Malaysia’s LTAT bids for Boustead Plantations after rival deal collapses

By Poonam Behura and Yantoultra Ngui

(Reuters) – Malaysia’s military pension fund Lembaga Tabung Angkatan Tentera (LTAT) has offered to buy the shares in palm oil firm Boustead Plantations it does not already own for about 1.1 billion ringgit ($233.10 million) after a rival deal fell through.

In a statement late on Wednesday, LTAT said it would make an offer for the firm at 1.55 ringgit per share, subject to regulatory approvals, the same price that had been offered by rival Kuala Lumpur Kepong (KLK) for a 33% stake.

LTAT owns around 68% in Boustead Plantations both directly and indirectly via its wholly-owned Boustead Holdings. The offer values the company at 3.47 billion ringgit.

Boustead Plantations shares rose 9% to 1.38 ringgit in early trade on Thursday, rebounding from a two-month low in its last session on Monday before trading was halted.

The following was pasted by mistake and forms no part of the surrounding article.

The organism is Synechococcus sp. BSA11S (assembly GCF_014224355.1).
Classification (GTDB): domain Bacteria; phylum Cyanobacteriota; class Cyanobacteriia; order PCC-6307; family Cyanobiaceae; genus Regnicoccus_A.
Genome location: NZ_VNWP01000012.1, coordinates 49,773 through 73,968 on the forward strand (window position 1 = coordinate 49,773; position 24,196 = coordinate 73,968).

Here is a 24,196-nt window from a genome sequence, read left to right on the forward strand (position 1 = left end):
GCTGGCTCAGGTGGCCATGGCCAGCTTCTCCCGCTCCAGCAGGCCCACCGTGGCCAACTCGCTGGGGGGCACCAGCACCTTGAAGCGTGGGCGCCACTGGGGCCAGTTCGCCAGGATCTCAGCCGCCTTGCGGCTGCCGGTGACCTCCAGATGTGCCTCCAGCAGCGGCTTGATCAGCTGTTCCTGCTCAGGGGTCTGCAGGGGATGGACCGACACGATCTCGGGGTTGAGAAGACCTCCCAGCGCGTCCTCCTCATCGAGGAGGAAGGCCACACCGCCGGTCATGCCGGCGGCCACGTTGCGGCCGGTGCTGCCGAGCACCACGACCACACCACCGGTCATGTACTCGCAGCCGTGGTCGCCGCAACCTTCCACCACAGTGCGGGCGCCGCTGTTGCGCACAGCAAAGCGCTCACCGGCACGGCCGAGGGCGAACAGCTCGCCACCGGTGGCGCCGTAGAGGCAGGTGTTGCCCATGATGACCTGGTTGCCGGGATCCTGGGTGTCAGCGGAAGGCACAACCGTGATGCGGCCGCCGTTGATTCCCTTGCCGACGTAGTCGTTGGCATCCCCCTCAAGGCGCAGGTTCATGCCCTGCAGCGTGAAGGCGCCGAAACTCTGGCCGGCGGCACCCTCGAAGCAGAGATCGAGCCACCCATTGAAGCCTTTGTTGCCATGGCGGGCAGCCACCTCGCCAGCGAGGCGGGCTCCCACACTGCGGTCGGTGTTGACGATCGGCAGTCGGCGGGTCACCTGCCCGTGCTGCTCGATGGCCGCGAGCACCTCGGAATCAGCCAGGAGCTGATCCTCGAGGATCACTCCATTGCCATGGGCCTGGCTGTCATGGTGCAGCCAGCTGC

Boustead Plantations did not respond immediately to a request for comment on whether it backed LTAT’s offer. LTAT’s statement came after KLK said its stake purchase deal had been terminated, with Boustead Plantations to return a deposit of 229.2 million ringgit.

KLK said a condition to finalise the share acquisition it had announced in August would not be satisfied by the cut-off date of Oct. 6, but did not give further details.

When the deal was announced, KLK said on completion of the stake purchase, it would make a takeover offer alongside LTAT and Boustead Holdings and delist the firm.

($1 = 4.7190 ringgit)

(Reporting by Poonam Behura in Bengaluru, Yantoultra Ngui in Singapore, and Rozanna Latiff in Kuala Lumpur; Editing by Nivedita Bhattacharjee, Andrea Ricci and Jamie Freed)